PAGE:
A Priest by Any Other Name

The nature of Holy Orders is both collegial and personal.  Collegially, all priests are addressed as “Father” because all share in the one priesthood of Jesus, icon of the Father. Personally, each priest retains his own individuality, his own personality–his own name and identity…

Recently a friend of mine who was a transitional deacon, soon to be ordained a priest–a completely faithful, orthodox man–confessed to me that, as a priest, he would prefer to be called by his Christian name, “Father Thomas,” rather than by his last name.  I encouraged him, recalling that I have always considered it a pity that, in the United States, the usage is for diocesan priests to be addressed by their last names.  From my ordination I chose to go by “Father Planty” both to be faithful to the tradition (which is, in fact, a national custom) and as a reaction to what I called the “Father Joe Cool priests” and their lay allies:  “liberal” Catholics (not consistently faithful to the Church’s teachings and disciplines) who preferred to use “Father Joe” (or who would jettison the title of “Father” altogether and simply call the priest by his first name) as a way of blurring the necessary distinction between clergy and laity and so forcing a disordered equality and an inordinate familiarity.  My friend the deacon’s wish has led me to suggest we reconsider the question of the name by which priests are addressed in light of the theology of names, in light of Church custom, and in light of the signs of the times and the New Evangelization.

I can only summarize here the rich–indeed, foundational–theology regarding the unity of name and identity found in Sacred Scripture and in Sacred Tradition.  From the naming of Adam in Genesis through the new name given the victors in the book of Revelation, the inspired word of God makes clear that one’s name is one’s identity, and that a change in name (Abram to Abraham, Jacob to Israel, Simon to Peter, etc.) signifies a change in identity, in mission.  The unity of name, identity and mission is especially revealed as true, of course, for God himself:  in the Old Testament, which tells how God revealed his name as “I am who am,” 1 and who is merciful, faithful and generous; 2 and, in the New Testament, in the God-given name of the Incarnate Son of God, Jesus, “God saves” (“Jesus” being the Latin form of “Joshua,” the one who delivers his people to the Promised Land).  While Jesus was addressed by certain titles which refer to his identity, such as “Rabbi” (“teacher”) and “Kyrios” (“lord,” “master,” “sir), he was most immediately and intimately addressed by his saving name, by both the needy (“Jesus…have pity on me!” 3 “Jesus, remember me when you come into your kingdom.” 4) and by the demons, who knew exactly who he was,  and what he could do: “What have you to do with us, Jesus of Nazareth?  Have you come to destroy us? I know who you are, the Holy One of God.” 5 The power of the name of Jesus over every evil is attested to by the miracles worked by the Apostles (“In the name of Jesus Christ … rise and walk!” 6) and has remained a constant in the lives of the saints throughout the history of the Church.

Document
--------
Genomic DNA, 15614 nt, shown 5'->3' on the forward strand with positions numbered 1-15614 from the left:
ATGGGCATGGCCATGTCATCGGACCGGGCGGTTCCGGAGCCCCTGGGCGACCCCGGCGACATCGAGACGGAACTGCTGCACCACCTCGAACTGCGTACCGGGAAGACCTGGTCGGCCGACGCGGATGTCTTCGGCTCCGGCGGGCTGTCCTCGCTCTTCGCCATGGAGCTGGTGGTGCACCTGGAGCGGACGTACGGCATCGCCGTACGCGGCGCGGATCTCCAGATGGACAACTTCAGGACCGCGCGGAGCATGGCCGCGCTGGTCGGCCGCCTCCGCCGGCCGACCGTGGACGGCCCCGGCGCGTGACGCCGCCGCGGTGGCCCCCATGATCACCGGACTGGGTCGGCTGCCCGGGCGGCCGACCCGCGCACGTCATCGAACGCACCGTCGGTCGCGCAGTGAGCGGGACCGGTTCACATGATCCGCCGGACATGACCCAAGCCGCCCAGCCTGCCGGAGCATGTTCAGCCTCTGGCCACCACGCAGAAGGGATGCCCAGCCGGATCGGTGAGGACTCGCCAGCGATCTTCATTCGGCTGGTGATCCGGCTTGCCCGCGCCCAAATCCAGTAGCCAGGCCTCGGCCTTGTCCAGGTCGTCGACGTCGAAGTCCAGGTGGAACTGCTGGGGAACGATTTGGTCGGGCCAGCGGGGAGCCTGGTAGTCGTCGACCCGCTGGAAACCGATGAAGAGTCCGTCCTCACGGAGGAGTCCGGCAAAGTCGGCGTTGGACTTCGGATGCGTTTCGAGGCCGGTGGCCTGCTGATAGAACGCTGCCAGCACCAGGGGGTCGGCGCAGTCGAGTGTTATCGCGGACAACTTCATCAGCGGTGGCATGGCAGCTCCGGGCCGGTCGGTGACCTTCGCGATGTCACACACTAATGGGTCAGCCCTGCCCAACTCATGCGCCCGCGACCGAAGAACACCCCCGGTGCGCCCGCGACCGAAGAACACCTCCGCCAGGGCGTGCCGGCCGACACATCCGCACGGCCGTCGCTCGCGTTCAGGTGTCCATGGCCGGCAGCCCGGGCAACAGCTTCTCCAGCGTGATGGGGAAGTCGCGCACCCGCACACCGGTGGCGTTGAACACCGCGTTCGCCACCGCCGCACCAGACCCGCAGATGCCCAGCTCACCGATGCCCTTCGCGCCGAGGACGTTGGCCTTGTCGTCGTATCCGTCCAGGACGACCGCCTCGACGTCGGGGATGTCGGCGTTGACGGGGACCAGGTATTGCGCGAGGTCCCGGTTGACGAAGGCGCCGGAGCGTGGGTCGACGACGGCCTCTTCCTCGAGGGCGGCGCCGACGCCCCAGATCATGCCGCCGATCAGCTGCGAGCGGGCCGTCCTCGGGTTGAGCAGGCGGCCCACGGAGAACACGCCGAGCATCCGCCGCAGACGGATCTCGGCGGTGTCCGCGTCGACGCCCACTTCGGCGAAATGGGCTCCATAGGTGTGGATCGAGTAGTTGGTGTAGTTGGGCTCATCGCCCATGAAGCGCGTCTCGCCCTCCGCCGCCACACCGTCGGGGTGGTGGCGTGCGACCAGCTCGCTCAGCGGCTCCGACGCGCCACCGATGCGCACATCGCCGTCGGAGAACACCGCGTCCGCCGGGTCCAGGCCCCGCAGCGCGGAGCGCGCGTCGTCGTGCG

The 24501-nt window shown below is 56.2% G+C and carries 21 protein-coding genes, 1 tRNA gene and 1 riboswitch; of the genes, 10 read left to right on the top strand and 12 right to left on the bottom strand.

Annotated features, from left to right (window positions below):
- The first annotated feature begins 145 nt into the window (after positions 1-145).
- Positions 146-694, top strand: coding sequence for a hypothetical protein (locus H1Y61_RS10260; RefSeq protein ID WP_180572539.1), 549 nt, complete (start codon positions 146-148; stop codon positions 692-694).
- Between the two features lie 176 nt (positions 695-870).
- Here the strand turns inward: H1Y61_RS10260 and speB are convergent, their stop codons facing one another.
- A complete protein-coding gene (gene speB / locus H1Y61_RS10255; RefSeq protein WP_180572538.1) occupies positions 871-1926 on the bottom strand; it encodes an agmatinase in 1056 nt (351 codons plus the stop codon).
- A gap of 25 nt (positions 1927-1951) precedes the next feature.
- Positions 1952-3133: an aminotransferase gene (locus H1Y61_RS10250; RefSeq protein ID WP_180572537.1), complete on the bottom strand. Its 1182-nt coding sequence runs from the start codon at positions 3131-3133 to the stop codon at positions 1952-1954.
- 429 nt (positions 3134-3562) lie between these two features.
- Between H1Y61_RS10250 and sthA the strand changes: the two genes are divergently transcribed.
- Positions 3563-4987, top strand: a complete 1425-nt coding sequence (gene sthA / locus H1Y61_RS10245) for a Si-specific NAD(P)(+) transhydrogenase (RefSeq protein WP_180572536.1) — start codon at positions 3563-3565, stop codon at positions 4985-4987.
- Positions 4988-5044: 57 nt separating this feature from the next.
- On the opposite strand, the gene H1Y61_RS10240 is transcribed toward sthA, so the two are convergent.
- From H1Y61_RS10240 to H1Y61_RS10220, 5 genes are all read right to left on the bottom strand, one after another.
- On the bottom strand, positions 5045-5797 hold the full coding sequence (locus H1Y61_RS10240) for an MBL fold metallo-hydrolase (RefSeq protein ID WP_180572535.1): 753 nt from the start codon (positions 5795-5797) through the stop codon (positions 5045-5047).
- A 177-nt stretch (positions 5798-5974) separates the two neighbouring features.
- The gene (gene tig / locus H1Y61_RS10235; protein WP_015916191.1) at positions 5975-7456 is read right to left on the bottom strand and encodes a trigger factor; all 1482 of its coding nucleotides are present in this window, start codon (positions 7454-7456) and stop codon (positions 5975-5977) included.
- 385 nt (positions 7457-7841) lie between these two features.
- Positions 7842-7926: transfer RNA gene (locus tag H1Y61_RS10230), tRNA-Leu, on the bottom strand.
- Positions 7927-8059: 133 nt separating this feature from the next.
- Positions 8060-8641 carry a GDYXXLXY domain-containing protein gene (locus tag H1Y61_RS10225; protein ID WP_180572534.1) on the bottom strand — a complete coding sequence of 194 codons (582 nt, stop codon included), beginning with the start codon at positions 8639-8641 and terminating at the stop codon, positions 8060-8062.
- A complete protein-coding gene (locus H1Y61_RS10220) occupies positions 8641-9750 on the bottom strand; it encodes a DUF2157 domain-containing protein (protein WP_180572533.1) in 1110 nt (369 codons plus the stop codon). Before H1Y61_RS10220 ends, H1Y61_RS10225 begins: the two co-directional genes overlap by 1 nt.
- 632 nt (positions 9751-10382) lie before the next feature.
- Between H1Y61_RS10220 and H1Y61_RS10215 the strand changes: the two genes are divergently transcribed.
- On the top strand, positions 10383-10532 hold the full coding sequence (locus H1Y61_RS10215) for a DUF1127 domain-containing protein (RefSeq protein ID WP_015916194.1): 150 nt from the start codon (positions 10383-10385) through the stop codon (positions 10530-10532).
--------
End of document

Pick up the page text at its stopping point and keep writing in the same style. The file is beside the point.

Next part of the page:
The importance of the unity of name and identity in the history of the Church’s living Sacred Tradition and custom extends to those who believe in Jesus and who are sacramentally consecrated to him by name–by a Christian name–in Baptism and in Confirmation.  In addition, religious men and women traditionally receive a new Christian name, indicating their new identity and mission, when they consecrate themselves more intimately to Jesus by the profession of the evangelical counsels.  The newly-elected Bishop of Rome, the successor of Simon-become-Peter, takes a new Christian name, again indicating a change in who he is and in what he does, in identity and in apostolate.  In the celebration of the Mass, we pray for our Holy Father the Pope and for our local bishop using their Christian names.

What about secular or diocesan priests?  They are not ordained by name, and they keep their baptismal, Christian names; from ancient times, what they customarily receive is a new title, symbolizing their new dignity:  “Father.”  Priests are addressed as “Father” because the Sacrament of Holy Orders bestows upon them a new, permanent character by which they are configured to Jesus–the image of the invisible Father–and they stand “in persona Christi capitis,” “in the person of Christ the head” of his family, the Church:  as a biological father is the head of his natural family, the priest is the spiritual father of the family entrusted to his pastoral care.  Indeed, the customary, familial title of “Father” used after ordination speaks of the priest’s new identity and mission.

Yet, the nature of Holy Orders is both collegial and personal.  Collegially, all priests are addressed as “Father” because all share in the one priesthood of Jesus, icon of the Father. Personally, each priest retains his own individuality, his own personality–his own name and identity–and represents Jesus in the first person:  “This is my body”; “I absolve you from your sins.”  I who?  Father who?  Should not the priest–the diocesan priest, our spiritual fathers in our spiritual parish families–be addressed by their baptismal, by their Christian, by their first names, rather than by their family, or last names?